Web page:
We created a peri-extubation bundle of best practices for patients less than 60 days old undergoing a cardiac surgical procedure. Early results have been encouraging.
Often, after lifesaving cardiac surgery for congenital heart defects, neonates require help with breathing using a breathing tube and a mechanical ventilator. Deciding when to extubate, or remove the breathing tube and ventilator, after cardiac surgery is an extremely important decision with profound health implications.
Extubation failure in this patient population has been associated with poor clinical outcomes, including increased length of stay, cardiac arrest and mortality.
When we noticed a higher-than-expected extubation-failure rate at Norton Children’s Heart Institute, affiliated with the UofL School of Medicine, we decided to study why and how we could improve. We, along with 71 other cardiac centers, are part of the Pediatric Cardiac Critical Care Consortium (PC4). We decided to leverage this collective to see if, working together with other cardiac centers, we could make improvements in neonatal extubation success rates after cardiac surgery.
We identified five cardiac intensive care units in the collaborative with lower-than-expected neonatal extubation failure rates. We added a balancing metric of expected or better-than-expected duration of postoperative mechanical ventilation.
We then surveyed these high-performing centers by phone about their practices, including the use of spontaneous breathing or extubation readiness trials, steroids, post-extubation respiratory support, criteria for extubation readiness and criteria for high-risk extubations.
Peri-extubation bundle of best practices
Using this information, we created a peri-extubation bundle of best practices for patients less than 60 days old undergoing a cardiac surgical procedure. The bundle includes assessment of heart rate, respiratory rate and ability to breathe with minimal help from the ventilator. We monitor the body’s use of oxygen using near-infrared spectroscopy (NIRS). We also measure how well the lungs are exchanging oxygen and carbon dioxide. The assessment occurs before removing the breathing tube or ventilator. The physician reviews all the results from the trial and makes a decision, based on the specific patient condition and our predefined extubation readiness trial failure cutoffs, whether it is time to remove the breathing tube or not.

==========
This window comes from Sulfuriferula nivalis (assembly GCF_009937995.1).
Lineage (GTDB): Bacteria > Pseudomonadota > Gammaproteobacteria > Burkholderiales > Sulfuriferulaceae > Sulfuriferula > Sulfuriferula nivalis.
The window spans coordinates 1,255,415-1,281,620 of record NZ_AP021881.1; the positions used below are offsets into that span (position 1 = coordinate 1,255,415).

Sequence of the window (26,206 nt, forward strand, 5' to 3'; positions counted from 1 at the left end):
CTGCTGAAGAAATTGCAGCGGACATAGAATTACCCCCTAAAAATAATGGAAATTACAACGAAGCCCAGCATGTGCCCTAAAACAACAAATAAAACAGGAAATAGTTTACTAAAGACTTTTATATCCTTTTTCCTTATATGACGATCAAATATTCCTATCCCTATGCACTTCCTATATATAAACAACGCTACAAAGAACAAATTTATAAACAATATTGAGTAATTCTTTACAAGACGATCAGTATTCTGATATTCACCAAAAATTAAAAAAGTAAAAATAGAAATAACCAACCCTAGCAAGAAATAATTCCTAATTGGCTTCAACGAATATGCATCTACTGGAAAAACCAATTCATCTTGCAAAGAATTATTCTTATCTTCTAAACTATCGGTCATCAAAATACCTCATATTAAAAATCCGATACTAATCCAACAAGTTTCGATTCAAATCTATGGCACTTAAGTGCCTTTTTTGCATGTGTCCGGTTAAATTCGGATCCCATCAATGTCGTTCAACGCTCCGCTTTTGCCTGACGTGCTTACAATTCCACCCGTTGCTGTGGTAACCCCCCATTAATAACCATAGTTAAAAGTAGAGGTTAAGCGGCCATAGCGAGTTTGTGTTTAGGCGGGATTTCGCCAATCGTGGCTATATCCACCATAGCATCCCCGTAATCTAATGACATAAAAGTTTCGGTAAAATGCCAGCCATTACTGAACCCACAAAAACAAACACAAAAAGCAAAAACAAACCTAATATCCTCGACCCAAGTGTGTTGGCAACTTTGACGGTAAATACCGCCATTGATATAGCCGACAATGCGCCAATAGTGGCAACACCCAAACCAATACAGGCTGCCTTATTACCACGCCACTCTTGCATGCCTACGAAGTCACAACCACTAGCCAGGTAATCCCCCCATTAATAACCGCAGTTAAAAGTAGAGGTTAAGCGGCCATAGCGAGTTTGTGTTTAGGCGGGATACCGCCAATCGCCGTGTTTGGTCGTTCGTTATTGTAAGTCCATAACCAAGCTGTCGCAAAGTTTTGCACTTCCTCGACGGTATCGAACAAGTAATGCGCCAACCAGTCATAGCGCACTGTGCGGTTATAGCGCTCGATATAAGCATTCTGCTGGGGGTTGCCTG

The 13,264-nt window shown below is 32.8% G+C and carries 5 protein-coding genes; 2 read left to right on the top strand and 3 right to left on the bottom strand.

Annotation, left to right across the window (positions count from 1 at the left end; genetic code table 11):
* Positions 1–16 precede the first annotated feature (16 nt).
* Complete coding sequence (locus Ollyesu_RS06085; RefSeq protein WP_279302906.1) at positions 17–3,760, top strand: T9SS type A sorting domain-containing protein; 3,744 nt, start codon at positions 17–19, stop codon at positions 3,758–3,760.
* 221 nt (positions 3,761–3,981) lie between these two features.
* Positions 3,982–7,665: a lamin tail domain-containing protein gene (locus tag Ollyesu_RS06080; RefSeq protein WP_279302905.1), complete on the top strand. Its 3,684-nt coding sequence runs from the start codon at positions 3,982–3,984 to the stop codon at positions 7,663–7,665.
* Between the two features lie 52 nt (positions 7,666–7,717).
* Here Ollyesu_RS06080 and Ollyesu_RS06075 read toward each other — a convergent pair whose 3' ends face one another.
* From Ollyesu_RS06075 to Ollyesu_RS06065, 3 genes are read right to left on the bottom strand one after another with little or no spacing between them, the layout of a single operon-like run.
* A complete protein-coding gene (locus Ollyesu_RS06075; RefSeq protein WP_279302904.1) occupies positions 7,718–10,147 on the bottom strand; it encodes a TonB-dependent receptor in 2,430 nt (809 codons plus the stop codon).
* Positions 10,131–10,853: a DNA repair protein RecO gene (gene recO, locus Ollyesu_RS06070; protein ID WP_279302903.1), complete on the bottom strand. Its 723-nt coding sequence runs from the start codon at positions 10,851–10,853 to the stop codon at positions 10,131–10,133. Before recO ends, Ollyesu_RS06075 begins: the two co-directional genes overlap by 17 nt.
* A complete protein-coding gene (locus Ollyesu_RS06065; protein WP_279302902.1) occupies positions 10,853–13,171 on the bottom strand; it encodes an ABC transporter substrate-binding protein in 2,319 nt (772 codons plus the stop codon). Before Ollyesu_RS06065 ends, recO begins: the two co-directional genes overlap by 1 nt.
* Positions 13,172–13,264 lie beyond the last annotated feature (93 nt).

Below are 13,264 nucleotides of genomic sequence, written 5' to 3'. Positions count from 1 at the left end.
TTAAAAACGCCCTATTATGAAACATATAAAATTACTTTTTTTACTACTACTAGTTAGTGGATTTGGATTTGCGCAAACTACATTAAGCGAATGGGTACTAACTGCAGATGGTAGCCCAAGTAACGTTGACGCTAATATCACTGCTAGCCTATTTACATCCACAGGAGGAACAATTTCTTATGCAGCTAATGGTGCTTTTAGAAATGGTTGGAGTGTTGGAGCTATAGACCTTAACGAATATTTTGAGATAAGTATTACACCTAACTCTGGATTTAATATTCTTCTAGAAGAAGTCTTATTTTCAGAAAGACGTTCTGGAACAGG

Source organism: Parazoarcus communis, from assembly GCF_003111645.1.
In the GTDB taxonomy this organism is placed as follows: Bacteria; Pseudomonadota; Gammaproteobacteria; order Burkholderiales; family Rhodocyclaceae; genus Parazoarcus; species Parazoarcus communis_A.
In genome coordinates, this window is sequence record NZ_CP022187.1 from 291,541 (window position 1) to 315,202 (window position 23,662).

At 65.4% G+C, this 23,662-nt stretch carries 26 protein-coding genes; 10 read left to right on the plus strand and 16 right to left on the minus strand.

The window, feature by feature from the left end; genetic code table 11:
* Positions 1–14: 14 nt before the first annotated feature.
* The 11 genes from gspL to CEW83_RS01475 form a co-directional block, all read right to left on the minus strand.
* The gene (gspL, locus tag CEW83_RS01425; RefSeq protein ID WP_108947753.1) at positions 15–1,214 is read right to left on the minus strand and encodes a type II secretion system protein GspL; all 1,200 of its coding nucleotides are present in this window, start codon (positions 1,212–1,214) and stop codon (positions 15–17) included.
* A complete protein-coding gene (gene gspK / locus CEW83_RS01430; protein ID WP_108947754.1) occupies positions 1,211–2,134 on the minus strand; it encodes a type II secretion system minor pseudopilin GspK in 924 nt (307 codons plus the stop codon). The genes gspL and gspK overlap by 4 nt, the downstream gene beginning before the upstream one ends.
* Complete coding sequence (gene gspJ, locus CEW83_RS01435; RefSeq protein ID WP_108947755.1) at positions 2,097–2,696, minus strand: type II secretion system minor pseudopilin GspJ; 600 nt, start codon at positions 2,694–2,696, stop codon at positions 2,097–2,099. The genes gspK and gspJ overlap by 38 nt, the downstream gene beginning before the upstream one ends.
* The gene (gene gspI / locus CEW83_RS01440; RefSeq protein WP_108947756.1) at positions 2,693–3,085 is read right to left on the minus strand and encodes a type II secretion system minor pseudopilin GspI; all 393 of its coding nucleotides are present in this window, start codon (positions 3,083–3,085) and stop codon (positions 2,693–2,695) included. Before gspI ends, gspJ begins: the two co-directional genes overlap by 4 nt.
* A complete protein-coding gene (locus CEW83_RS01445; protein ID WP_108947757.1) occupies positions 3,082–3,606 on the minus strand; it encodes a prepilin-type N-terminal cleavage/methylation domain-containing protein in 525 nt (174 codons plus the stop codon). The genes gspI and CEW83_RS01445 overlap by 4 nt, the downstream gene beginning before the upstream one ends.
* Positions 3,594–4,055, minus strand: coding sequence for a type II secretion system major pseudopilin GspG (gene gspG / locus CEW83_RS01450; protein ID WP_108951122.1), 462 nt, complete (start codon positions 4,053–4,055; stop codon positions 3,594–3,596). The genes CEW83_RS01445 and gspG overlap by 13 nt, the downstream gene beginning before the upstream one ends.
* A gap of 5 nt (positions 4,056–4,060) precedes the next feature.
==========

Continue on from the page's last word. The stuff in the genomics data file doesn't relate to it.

We hope to identify those babies who aren’t quite ready to have the tube and ventilator removed. We then can work to make their respiratory status more stable and reassess at a later time. If our bundle is accurate, then we will save babies a failed extubation and the complications that may be associated with it.
Refer a patient
To refer a patient to Norton Children’s Heart Institute, visit Norton EpicLink and open an order for Pediatric Cardiology.
Extubation in infants this young is challenging for a number of reasons. They have very small airways, may be weak from sedation, may have known complications related to cardiac surgery, may have heart defects affecting heart function and generally don’t have the opportunity to have optimal nutrition and growth before needing surgery. These babies struggle to breathe on their own if taken off the ventilator too soon.
After the unit staff was trained, we began using our peri-extubation bundle of best practices in January 2022. In the trial, we change the ventilator settings to allow the patient to mimic breathing without the breathing tube while being able to leave the tube in place. It’s a trial run before the real test of removing the tube. If they fail the trial run, we may say they need more time to get stronger before we actually remove the breathing tube.
We have seen a rise in heart rate as the most common reason for an unsuccessful trial. We also look at respiratory rate, apnea and other factors, including how well the lungs are exchanging carbon dioxide and oxygen.
Encouraging early results
To see how well these new practices were working, we compared data from the six month pre-intervention with the first six months of intervention.
In the period before instituting this peri-extubation bundle of best practices, there were 27 extubations in 26 patients. Three patients failed extubation (11.1%). After instituting these new practices, there were 27 extubations in 23 patients, with one extubation failure (3.7%), a 66.7% relative reduction in extubation failure rates.
We plan to collect a year’s worth of data and assess the bundle of best practices, analyze which parts were helpful and which were not. We may keep the bundle the same or change some parts of it.
We’re working with faculty at several other centers to develop and analyze the bundle
Hopefully, when we’re confident we’ve fine-tuned our post-cardiac surgery neonatal extubation practices, we can roll them out to other centers. I’m excited about this, because we’re not only helping kids at Norton Children’s but could help children around the country as well.
Deanna R. Todd Tzanetos, M.D., MSCI, is medical director of the Jennifer Lawrence Cardiac Intensive Care Unit and is a pediatric critical care specialist with Norton Children’s Critical Care, affiliated with the UofL School of Medicine.